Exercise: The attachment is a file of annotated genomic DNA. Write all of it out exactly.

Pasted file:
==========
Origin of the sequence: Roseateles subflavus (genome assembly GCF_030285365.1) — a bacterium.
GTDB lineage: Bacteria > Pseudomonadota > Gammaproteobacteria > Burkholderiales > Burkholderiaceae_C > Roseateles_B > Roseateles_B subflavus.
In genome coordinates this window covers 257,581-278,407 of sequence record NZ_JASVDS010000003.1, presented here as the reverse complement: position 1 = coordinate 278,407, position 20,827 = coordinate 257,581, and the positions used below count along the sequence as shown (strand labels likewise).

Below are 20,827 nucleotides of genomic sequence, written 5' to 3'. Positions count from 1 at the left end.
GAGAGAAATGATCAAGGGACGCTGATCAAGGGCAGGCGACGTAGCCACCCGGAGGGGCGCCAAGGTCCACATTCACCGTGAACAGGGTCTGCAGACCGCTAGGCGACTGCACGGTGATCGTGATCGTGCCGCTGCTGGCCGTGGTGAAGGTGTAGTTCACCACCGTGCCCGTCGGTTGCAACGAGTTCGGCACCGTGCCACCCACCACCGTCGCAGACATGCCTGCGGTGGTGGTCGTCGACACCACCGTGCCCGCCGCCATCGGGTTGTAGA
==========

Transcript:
Origin of the sequence: Roseateles subflavus (genome assembly GCF_030285365.1) — a bacterium.
GTDB lineage: Bacteria > Pseudomonadota > Gammaproteobacteria > Burkholderiales > Burkholderiaceae_C > Roseateles_B > Roseateles_B subflavus.
In genome coordinates this window covers 257,581-278,407 of sequence record NZ_JASVDS010000003.1, presented here as the reverse complement: position 1 = coordinate 278,407, position 20,827 = coordinate 257,581, and the positions used below count along the sequence as shown (strand labels likewise).

Below are 20,827 nucleotides of genomic sequence, written 5' to 3'. Positions count from 1 at the left end.
GAGAGAAATGATCAAGGGACGCTGATCAAGGGCAGGCGACGTAGCCACCCGGAGGGGCGCCAAGGTCCACATTCACCGTGAACAGGGTCTGCAGACCGCTAGGCGACTGCACGGTGATCGTGATCGTGCCGCTGCTGGCCGTGGTGAAGGTGTAGTTCACCACCGTGCCCGTCGGTTGCAACGAGTTCGGCACCGTGCCACCCACCACCGTCGCAGACATGCCTGCGGTGGTGGTCGTCGACACCACCGTGCCCGCCGCCATCGGGTTGTAGA